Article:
• K-12 Education customers use Tableau for analyzing assessment data, attendance, grades, behavior (discipline), demographic data and trends. Many visualizations integrate multiple data sources to understand the "big picture" of what factors affect student performance, risk of dropping out of school, etc.
  • Government users have visualizations for financial, payroll and human resource applications, tax collections, appraisals, and records management.
  • One recent example is tracking support call data. Our company delivers 25,000+ support call tickets in a given year, and the workload varies dramatically during the year, with different peaks and valleys for K-12 Education and Government customers. We created a visualization where we report prior calls by month and project out staffing needs for the next 6 months using Tableau. Since we deployed this about 6 months ago, our staffing numbers have matched our workload requirements signficantly better, leading to improved customer service and reduced wait times.
  • K-12 Education - we are developing some new Balanced Scorecard visualizations for school districts to set district goals / targets and use Tableau to monitor progress against these targets throughout the year.

Evaluating Tableau Public and Competitors

Yes - Previously we were using a combination of Crystal Reports, Excel, and SQL Reporting Services to deliver information and reports to our internal users. Most were row and column text reports that were boring and took a long time to develop. With Tableau, we can develop pictures with interactivity built in to each visualization in less time and deliver much better insights and an interactive tool instead.
  • Price
  • Product Features
  • Product Usability
  • Analyst Reports
  • Third-party Reviews
The single most important factor was ease of use, followed closely by price. In our vertical markets (K-12 Education and Government) value received for the price is very important. Also, most of our customers are not replacing another BI product, but are still trying to understand what BI can do for their organization.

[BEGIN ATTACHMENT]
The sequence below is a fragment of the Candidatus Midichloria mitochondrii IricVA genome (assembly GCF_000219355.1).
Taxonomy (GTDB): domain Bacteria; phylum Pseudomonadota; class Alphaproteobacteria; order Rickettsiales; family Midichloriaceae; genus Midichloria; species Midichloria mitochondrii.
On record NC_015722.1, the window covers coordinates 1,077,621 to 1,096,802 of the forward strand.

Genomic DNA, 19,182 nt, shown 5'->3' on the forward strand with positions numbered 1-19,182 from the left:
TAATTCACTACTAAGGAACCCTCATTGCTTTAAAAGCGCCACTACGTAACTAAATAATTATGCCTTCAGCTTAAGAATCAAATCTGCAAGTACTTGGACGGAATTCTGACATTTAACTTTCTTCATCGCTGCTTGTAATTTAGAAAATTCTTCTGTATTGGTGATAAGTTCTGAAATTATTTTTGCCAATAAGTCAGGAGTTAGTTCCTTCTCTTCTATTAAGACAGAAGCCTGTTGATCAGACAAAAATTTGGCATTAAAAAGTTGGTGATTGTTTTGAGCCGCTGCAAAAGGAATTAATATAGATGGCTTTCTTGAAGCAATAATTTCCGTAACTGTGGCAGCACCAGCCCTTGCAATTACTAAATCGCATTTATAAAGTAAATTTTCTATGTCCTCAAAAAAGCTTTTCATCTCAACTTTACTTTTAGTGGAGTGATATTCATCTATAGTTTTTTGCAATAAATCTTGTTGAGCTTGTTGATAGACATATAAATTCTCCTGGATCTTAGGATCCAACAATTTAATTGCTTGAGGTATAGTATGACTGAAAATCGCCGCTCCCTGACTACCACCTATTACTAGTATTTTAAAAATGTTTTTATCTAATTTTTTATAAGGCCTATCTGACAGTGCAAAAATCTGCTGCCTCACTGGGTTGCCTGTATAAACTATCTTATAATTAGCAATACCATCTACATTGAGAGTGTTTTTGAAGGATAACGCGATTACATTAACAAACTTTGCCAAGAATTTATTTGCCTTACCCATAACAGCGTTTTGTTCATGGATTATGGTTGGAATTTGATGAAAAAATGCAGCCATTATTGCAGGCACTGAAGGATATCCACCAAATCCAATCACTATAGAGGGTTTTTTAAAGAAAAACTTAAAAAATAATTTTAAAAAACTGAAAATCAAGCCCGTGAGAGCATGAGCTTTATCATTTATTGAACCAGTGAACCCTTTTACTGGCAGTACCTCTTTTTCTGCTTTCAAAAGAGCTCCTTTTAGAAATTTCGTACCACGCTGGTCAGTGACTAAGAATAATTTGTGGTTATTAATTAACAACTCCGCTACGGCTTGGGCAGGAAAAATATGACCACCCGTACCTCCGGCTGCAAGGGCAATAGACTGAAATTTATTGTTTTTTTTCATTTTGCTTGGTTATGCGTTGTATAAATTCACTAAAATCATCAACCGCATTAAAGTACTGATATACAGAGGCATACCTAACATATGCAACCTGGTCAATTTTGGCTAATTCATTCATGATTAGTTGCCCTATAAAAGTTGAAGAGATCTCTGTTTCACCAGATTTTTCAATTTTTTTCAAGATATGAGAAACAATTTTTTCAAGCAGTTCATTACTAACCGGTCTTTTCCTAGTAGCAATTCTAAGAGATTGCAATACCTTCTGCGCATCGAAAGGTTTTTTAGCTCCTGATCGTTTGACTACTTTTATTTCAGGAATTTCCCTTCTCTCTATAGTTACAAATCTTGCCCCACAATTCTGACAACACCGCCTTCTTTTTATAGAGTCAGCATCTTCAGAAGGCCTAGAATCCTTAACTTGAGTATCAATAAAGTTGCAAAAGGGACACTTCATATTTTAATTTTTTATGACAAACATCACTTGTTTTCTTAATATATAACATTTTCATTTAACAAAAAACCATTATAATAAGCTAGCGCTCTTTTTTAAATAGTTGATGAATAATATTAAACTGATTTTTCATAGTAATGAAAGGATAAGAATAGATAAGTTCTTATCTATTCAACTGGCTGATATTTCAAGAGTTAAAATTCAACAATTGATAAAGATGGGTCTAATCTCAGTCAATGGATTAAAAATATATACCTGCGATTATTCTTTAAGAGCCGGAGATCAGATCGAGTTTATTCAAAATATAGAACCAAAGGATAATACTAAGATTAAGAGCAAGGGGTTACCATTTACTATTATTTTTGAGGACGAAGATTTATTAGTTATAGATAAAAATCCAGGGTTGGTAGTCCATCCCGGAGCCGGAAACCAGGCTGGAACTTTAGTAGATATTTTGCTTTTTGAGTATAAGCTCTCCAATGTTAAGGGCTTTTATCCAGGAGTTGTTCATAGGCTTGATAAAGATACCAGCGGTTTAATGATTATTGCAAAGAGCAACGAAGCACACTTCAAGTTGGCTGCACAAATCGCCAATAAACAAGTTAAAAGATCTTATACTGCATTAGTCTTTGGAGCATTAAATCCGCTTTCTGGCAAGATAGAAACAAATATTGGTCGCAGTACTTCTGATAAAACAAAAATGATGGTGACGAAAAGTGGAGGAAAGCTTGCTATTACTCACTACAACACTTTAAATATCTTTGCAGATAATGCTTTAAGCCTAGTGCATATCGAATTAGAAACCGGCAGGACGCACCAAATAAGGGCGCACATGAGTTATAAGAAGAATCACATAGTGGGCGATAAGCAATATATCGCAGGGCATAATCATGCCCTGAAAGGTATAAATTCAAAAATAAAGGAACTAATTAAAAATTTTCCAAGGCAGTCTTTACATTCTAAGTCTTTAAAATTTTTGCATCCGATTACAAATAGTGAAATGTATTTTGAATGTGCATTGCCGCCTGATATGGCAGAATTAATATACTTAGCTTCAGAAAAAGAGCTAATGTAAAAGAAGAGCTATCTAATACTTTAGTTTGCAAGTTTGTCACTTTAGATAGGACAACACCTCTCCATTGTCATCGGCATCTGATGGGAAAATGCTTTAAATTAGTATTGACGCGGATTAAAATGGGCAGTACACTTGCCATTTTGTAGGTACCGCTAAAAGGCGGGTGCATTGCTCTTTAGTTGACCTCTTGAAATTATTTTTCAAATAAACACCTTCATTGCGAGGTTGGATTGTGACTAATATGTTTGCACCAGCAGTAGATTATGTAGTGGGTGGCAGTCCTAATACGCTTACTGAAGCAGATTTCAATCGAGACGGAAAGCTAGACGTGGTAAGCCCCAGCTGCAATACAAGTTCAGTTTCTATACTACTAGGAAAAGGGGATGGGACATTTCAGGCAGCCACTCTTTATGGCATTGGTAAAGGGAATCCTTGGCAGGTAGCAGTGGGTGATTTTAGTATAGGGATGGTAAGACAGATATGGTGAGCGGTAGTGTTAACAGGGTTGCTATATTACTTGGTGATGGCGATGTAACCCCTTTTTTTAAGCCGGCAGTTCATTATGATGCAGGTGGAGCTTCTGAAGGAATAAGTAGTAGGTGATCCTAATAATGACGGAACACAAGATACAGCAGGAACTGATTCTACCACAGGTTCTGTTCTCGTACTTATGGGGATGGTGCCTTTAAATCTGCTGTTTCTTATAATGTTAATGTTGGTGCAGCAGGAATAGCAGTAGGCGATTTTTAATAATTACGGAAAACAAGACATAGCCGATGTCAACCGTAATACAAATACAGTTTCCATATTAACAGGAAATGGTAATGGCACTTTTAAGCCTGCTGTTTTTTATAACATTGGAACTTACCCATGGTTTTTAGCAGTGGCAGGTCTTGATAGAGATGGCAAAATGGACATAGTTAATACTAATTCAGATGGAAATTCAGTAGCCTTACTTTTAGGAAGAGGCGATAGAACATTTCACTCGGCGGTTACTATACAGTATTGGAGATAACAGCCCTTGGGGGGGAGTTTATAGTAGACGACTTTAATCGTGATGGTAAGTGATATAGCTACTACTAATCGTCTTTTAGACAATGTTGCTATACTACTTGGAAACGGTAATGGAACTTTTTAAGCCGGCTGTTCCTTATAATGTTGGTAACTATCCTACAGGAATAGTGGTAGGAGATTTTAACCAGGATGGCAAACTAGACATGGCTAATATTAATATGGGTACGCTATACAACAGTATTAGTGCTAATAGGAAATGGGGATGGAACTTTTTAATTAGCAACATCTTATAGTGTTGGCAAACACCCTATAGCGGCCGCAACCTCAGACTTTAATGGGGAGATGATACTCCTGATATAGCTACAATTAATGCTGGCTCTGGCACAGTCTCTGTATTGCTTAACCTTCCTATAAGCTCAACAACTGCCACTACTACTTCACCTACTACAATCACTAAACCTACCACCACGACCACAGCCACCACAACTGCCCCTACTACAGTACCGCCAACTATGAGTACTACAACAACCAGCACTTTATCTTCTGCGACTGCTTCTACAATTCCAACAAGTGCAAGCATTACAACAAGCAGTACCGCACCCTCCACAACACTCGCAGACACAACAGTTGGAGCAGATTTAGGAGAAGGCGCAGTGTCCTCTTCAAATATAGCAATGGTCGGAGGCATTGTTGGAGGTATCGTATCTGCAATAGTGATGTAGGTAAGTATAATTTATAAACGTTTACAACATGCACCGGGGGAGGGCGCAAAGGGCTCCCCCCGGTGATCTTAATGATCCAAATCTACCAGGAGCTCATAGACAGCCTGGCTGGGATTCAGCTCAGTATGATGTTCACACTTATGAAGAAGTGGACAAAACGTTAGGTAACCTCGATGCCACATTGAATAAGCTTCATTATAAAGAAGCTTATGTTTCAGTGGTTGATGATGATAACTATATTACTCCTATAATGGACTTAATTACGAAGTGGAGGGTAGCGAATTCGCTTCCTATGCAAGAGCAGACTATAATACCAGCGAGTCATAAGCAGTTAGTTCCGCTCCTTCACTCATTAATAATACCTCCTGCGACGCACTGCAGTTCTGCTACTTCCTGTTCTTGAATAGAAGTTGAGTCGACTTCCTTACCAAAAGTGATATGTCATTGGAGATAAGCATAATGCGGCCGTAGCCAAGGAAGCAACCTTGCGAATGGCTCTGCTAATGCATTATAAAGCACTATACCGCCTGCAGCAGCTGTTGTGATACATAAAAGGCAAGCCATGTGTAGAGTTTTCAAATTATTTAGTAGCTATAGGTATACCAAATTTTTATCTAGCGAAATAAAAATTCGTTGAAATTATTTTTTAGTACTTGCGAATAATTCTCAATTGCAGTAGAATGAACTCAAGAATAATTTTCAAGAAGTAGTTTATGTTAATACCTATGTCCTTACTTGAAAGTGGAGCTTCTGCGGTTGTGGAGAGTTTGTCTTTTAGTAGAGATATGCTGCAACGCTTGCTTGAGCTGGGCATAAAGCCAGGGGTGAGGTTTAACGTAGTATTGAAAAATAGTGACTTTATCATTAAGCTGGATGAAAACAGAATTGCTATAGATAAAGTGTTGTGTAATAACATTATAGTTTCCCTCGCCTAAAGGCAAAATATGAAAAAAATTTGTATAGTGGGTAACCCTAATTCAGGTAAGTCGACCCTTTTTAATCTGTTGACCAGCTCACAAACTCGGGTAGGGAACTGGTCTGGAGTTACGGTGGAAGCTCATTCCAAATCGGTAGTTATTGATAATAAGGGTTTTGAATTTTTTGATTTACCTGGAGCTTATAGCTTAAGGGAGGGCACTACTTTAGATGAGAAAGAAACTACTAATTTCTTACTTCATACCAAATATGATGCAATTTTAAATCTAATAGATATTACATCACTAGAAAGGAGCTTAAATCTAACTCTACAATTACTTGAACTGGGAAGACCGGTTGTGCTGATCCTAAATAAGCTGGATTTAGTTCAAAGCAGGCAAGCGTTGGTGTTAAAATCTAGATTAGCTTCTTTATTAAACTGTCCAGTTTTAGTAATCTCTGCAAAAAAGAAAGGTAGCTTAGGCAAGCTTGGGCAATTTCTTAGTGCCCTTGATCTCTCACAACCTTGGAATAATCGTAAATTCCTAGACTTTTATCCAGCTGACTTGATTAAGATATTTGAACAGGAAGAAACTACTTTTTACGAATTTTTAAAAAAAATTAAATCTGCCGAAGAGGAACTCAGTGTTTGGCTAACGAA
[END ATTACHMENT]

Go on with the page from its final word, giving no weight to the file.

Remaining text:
Would not change the process.

Tableau Public Implementation

Start at the end and work backward. Identify the business case / issue and questions the end users have, then identify the data needed, and where to get it.
Yes - As what we recommend to customers, we started with 3-5 visualizations and implemented those first, then expanded into other data areas / departments.
Change management was a major issue with the implementation - Change management is critical for any software implementation, With Tableau, the hardest part is changing end users from requesting multiple variations of text and number based reports to visualizing their data in a picture and also interacting with it "live". We've found the "crawl, walk, run" approach to start small, be successful, and then expand from there to be the most effective approach.
  • Getting end users to describe what they want and know what is possible.

Tableau Public Support

The Tableau support team is responsive and easy to work with. Tableau also provides user forums, where experienced users can help new users with their questions and best practice ideas. Documentation is solid as well.
Quick Resolution
Good followup
Knowledgeable team
Problems get solved
Kept well informed
Immediate help available
Support understands my problem
Support cares about my success
Yes - High-quality technical support for any product is essential.
Yes - Tableau issues monthly releases with their products. There have been a few situations in the past 7 years where we reported a bug (many of which ended up being data quality issues and not really bugs). Those few actual software bugs were corrected in the next monthly release.
One recent example was a problem we were having with an internal support tracking visualization. We escalated the issue to Tableau, their research identified the problem really was with our data having unexpected values in a specific field, and was not really a Tableau issue at all. With this information, we were able to correct the database and correct the offending data quickly.

Using Tableau Public

By far the most easy to use and intuitive user interface I've seen with any tool.
Like to use
Relatively simple
Easy to use
Well integrated
Quick to learn
Feel confident using
Lots to learn
  • Connecting to data, creating visualizations and dashboards are all significantly easier with Tableau vs. other products.
Yes - Works very well on both iOS (iPad) and Android tablets.